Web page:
Why Schools Need to Change
Why Schools Need to Change

Today’s learners face an uncertain present and a rapidly changing future that will demand far different skills and knowledge than were needed in the 20th century. We also know far more today about enabling deep, powerful learning than we did when public schools were designed in the early 20th century. Our collective future depends on how well young people prepare for the challenges and opportunities of 21st-century life.

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What does it really mean to know how to shape your life? To shape the world? 5 key questions examine ways to build agency with young people.

This past June, the faculty of the Workshop School collectively rewrote our vision statement. I will confess that I was not optimistic about the exercise. It was the last day of the year, everyone was exhausted, and I have been through enough proforma strategic planning exercises to be a little bit cynical about this sort of thing.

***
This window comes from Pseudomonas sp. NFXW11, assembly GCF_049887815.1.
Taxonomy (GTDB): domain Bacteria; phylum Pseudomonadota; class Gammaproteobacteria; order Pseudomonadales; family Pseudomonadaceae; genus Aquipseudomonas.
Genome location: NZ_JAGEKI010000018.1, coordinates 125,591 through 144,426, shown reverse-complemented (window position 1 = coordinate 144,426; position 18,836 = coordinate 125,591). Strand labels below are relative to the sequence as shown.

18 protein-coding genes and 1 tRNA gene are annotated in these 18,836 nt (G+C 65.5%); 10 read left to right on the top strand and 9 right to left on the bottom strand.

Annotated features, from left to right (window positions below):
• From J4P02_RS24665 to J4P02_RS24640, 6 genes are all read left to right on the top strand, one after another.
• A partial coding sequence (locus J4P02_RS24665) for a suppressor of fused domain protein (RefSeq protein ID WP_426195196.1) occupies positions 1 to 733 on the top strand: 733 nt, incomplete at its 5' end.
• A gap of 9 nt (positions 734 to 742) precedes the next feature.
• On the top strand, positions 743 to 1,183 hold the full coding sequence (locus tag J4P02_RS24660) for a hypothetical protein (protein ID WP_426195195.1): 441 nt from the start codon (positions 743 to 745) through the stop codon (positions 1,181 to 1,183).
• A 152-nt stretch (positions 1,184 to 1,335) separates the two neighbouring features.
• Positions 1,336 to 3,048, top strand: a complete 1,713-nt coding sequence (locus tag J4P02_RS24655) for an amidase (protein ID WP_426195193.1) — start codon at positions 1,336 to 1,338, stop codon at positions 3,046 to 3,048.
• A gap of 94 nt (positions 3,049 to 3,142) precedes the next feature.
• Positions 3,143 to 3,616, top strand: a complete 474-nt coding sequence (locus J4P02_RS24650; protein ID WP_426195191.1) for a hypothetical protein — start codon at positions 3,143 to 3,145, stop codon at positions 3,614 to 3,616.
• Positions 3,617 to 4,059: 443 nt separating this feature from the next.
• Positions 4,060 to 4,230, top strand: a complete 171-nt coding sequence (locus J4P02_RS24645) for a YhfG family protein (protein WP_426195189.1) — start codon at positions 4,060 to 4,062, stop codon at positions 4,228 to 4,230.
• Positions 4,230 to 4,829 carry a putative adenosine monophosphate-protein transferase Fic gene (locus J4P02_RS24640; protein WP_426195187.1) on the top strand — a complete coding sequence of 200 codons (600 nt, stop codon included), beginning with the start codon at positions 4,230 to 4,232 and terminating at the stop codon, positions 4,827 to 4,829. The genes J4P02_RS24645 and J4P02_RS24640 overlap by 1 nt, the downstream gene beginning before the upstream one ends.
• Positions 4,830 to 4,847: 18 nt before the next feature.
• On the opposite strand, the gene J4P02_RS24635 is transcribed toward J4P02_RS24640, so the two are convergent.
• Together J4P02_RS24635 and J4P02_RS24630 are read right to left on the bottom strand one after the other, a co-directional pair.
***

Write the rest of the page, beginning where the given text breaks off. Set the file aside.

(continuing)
I was quickly proven wrong. We have always had a strongly held set of common values, and our team brought their best energy, creativity, and listening skills to the process. The whole exercise took about an hour, landing on a statement that felt both simple and authentic:

We envision graduates who value learning and growth, build community, and know how to shape their lives and our world.

Looking at our model, it’s not hard to see how the first two parts of this statement get translated into action. Our curriculum is built around learning progressions across a range of competencies, with a specific focus on how students hear, understand, and use feedback. And like many schools that emphasize authentic learning, both productive struggle and opportunities to reflect on growth and challenges are integral to our pedagogy. It’s pretty clear how these inputs lead our graduates to value learning and growth.

Similarly, our primary design principle is “community first.” All of our project work happens in advisory, meaning that community building and academic work happen concurrently. These groups spend more than half of every school day together. We open every day with circles, and restorative practices are deeply embedded in our values and our interactions. Community creates safe spaces for learning and growth, upholds shared values, and underscores the responsibility of each individual to something bigger. After four years of immersion in this environment, we should be graduating community builders.